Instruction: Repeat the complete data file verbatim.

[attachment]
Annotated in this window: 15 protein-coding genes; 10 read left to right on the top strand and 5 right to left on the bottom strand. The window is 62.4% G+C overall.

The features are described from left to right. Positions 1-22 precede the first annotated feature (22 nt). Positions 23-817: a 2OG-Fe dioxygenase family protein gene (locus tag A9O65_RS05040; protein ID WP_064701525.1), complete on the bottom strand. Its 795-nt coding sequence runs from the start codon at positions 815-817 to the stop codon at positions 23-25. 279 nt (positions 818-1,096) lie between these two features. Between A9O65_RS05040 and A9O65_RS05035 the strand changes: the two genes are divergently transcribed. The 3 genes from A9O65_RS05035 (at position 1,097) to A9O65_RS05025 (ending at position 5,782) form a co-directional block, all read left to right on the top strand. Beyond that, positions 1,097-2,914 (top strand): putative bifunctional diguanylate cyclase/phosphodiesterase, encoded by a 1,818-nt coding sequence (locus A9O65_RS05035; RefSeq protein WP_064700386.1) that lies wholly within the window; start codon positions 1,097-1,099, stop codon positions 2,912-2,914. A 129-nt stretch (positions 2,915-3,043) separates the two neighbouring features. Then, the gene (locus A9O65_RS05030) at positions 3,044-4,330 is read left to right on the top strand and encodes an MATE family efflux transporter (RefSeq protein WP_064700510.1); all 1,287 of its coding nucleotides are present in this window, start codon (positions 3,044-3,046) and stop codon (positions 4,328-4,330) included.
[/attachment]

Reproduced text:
Annotated in this window: 15 protein-coding genes; 10 read left to right on the top strand and 5 right to left on the bottom strand. The window is 62.4% G+C overall.

The features are described from left to right. Positions 1-22 precede the first annotated feature (22 nt). Positions 23-817: a 2OG-Fe dioxygenase family protein gene (locus tag A9O65_RS05040; protein ID WP_064701525.1), complete on the bottom strand. Its 795-nt coding sequence runs from the start codon at positions 815-817 to the stop codon at positions 23-25. 279 nt (positions 818-1,096) lie between these two features. Between A9O65_RS05040 and A9O65_RS05035 the strand changes: the two genes are divergently transcribed. The 3 genes from A9O65_RS05035 (at position 1,097) to A9O65_RS05025 (ending at position 5,782) form a co-directional block, all read left to right on the top strand. Beyond that, positions 1,097-2,914 (top strand): putative bifunctional diguanylate cyclase/phosphodiesterase, encoded by a 1,818-nt coding sequence (locus A9O65_RS05035; RefSeq protein WP_064700386.1) that lies wholly within the window; start codon positions 1,097-1,099, stop codon positions 2,912-2,914. A 129-nt stretch (positions 2,915-3,043) separates the two neighbouring features. Then, the gene (locus A9O65_RS05030) at positions 3,044-4,330 is read left to right on the top strand and encodes an MATE family efflux transporter (RefSeq protein WP_064700510.1); all 1,287 of its coding nucleotides are present in this window, start codon (positions 3,044-3,046) and stop codon (positions 4,328-4,330) included.